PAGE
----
A 66-year-old male with a past medical history significant for hypertension, hyperlipidemia, ischemic stroke, coronary artery disease, and asthma was admitted for cardiac catheterization for worsening angina. He had symptoms of crescendo angina with New York Heart Association (NYHA) class IV symptoms and was referred by his primary cardiologist for coronary angiography with the intent to pursue revascularization as warranted. He had established coronary artery disease in 2012, with pharmacological myocardial perfusion imaging demonstrating inferior infarct and peri-infarct ischemia with an overall preserved systolic function for which medical treatment was pursued. In 2014, he reportedly underwent coronary angiography, which demonstrated a chronic total occlusion of the right coronary artery with grade III collaterals to the right coronary system and moderate non-obstructive disease of the left circumflex artery. In the interim, he ceased tobacco smoking and received guideline-directed medical therapy. He was doing well with optimal medical therapy, which included aspirin and clopidogrel, until three weeks prior to this presentation when he noted the onset of recurrent angina. Angina initially occurred with mild exertion, subsequently progressed to angina at rest, and he was admitted to hospital with unstable crescendo angina.

On admission, his vital signs were stable. His physical exam was unremarkable. A 12-lead electrocardiogram (EKG) demonstrated inferior Q waves and left ventricular hypertrophy without acute ST-T abnormalities (Figure 1). Cardiac biomarkers were normal (peak creatinine phosphokinase-MB (CK MB) fraction and troponin T were 9.9 ng/mL (normal range 0.0-10.4) and less than 0.03 ng/mL (<0.03 negative), respectively. Coronary angiography revealed multi-vessel coronary artery disease with a likely culprit lesion involving the proximal left circumflex artery (Videos 1-2). He underwent successful drug-eluting stent (DES) deployment to the proximal left circumflex artery (Video 3). PCI was uneventful and guideline-directed medical therapy was continued. Despite long-term adherence to clopidogrel, platelet reaction unit (PRU) was 235. Due to a high on treatment PRU, with levels greater than 208 associated with an increased risk of stent thrombosis [6-7], a decision was made to transition to ticagrelor. He received a single 180 mg loading dose of ticagrelor. Four hours after receiving ticagrelor, he complained of shortness of breath, throat pain, neck discomfort, and swelling of the tongue. His vital signs remained stable, and he did not exhibit any skin eruption. He demonstrated mild swelling of the tongue and significant swelling of his throat and uvula. No wheezing was noted on exam. He received supplemental oxygen and otolaryngology (ENT) consultation was sought. He was treated with dexamethasone, as well as H1 and H2 histamine blockers. After the first dose of treatment, his symptoms improved. He was closely monitored. The following morning, ENT performed flexible fiberoptic laryngoscopy, which revealed a mild edematous pharyngeal area. Based on the clinical scenario, a provisional diagnosis of ticagrelor-induced angioedema was entertained. He did not have any history of allergy to any medications, contrast medium, or heparin. The decision was made to discontinue ticagrelor. His symptoms improved over the next few days with a tapering dose of steroids and antihistamines. The final decision was made to double the dose of clopidogrel and the patient was discharged with 150 mg of clopidogrel and 81 mg of aspirin daily. He has not had any ischemic symptoms or coronary events over a six-month period of follow-up.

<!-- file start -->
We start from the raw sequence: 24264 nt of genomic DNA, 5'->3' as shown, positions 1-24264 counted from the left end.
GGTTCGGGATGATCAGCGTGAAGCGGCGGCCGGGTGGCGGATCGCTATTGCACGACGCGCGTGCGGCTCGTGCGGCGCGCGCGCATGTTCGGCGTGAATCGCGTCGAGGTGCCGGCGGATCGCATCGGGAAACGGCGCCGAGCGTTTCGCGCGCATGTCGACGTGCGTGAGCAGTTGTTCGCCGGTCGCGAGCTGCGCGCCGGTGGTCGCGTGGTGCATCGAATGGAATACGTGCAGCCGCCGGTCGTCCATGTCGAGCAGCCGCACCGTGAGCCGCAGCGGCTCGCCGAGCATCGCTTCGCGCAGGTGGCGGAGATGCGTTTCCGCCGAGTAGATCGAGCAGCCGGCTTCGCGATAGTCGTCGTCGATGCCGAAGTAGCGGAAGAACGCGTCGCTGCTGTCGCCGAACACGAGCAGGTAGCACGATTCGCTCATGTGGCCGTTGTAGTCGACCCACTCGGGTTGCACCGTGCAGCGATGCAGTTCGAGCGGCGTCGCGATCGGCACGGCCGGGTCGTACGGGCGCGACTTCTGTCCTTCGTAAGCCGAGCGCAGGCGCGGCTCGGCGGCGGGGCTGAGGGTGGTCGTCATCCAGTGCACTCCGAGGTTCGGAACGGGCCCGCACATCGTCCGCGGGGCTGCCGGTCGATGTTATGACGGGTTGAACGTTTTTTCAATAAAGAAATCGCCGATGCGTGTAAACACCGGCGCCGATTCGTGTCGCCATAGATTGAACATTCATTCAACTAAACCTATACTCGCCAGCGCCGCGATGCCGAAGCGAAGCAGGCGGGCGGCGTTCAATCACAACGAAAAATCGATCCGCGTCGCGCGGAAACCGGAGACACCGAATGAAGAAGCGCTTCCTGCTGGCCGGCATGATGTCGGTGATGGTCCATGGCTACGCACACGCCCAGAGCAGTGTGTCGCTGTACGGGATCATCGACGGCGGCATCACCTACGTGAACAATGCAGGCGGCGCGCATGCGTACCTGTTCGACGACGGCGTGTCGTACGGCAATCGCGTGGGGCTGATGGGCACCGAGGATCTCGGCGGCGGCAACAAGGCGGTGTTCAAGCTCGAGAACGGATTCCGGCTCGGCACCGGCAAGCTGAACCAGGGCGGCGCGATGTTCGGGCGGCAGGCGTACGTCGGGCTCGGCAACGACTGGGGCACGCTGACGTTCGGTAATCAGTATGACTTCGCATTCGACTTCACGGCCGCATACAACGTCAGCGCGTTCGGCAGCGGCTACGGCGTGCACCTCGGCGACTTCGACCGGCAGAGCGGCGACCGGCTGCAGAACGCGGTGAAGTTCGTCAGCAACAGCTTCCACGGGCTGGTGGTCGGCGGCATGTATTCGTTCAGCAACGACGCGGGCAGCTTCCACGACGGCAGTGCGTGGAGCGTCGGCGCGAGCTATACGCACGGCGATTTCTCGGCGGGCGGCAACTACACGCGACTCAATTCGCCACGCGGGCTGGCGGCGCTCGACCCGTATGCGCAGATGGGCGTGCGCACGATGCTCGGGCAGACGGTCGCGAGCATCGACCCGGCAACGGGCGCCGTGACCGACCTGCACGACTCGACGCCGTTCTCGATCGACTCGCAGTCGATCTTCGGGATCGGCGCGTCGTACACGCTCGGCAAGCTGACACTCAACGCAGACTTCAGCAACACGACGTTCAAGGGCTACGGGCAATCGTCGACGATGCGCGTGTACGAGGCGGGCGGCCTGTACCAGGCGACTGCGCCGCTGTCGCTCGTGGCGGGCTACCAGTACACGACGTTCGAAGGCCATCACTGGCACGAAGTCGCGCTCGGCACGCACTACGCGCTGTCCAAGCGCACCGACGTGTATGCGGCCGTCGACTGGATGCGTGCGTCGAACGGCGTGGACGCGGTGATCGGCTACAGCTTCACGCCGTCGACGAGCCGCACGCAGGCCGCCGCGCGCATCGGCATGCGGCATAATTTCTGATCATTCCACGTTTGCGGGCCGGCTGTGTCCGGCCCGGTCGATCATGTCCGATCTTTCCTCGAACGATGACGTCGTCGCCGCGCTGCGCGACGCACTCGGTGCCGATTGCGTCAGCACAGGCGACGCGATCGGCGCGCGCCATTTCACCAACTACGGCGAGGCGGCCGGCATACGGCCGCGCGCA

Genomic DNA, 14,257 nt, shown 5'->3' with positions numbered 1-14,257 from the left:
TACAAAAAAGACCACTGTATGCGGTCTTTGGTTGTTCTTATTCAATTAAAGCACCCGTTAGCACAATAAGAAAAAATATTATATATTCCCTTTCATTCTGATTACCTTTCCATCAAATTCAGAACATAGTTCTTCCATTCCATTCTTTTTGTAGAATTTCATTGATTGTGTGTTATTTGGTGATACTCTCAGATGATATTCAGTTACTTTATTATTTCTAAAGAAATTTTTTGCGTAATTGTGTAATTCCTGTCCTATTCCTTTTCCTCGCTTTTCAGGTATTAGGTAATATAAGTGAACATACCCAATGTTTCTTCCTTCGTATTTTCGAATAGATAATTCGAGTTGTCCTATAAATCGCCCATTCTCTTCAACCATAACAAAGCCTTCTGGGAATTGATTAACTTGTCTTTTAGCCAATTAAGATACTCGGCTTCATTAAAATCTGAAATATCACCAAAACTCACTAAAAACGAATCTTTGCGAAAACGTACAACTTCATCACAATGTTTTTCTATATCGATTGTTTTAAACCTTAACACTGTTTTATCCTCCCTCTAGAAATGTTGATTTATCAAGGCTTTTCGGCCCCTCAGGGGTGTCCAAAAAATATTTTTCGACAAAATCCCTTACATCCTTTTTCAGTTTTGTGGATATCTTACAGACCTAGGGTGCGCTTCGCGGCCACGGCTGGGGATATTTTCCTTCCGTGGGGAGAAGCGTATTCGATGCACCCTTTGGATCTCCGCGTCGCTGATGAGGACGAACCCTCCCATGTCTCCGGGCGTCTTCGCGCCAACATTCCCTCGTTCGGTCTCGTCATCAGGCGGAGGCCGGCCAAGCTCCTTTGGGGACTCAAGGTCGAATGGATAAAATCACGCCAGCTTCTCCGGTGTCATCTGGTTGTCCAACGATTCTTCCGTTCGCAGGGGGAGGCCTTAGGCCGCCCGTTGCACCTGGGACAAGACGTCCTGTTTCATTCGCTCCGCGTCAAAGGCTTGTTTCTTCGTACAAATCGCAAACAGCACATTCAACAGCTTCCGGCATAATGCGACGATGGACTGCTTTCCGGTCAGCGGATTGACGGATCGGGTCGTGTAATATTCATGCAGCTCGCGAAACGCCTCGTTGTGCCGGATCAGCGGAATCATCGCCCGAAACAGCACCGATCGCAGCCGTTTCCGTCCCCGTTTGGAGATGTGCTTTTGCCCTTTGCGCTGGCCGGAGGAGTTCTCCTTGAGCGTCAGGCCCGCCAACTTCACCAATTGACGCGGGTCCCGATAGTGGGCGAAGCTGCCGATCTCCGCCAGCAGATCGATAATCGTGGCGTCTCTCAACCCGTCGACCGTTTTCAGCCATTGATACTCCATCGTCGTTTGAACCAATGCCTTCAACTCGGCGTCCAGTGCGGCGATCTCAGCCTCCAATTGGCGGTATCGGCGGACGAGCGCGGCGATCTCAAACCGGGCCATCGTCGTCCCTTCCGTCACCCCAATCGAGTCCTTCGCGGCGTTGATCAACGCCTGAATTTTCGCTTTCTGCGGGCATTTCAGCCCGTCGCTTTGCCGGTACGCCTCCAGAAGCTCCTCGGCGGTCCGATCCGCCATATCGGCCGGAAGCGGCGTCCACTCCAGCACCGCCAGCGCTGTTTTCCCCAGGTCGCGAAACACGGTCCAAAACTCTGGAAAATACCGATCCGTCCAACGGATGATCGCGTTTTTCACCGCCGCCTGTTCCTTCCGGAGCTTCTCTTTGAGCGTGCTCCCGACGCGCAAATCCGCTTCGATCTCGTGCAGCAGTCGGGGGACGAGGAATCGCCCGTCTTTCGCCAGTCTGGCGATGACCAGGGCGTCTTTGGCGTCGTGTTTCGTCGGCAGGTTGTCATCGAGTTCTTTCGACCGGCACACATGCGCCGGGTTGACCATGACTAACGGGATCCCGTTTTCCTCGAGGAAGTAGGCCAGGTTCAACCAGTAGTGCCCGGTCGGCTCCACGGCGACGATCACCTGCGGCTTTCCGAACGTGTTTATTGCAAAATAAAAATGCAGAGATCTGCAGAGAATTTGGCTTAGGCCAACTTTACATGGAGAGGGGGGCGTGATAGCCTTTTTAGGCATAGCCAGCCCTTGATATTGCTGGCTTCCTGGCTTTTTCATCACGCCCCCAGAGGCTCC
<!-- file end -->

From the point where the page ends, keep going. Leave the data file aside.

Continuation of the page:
Angioedema can be either hereditary or acquired and can be life-threatening when it involves the upper respiratory tract [17-18]. Immunologic, non-immunologic, and idiopathic subtypes of acquired angioedema have been described in the past [19]. Drug-induced angioedema is estimated to be less than 1% and is usually observed with angiotensin-converting enzyme inhibitors or angiotensin receptor blockers. Accumulation of bradykinin is implicated as the major contributor to the pathophysiology of angioedema [15]. Hypersensitivity reactions, in the form of rashes, to ticagrelor are rare (>1/1000, <1/100) and have been reported. The drug information portal (U.S National Library of Medicine) has a record of 34 cases, reported as side effects of rashes by the U.S Food and Drug Administration. Out of the two cases reported, angioedema usually occurred within 72 hours of exposure, and the same was the case with our patient [13,15]. Ticagrelor hypersensitivity can be either immediate type or delayed type. Desensitization attempts without fully establishing the underlying pathology can be detrimental [11].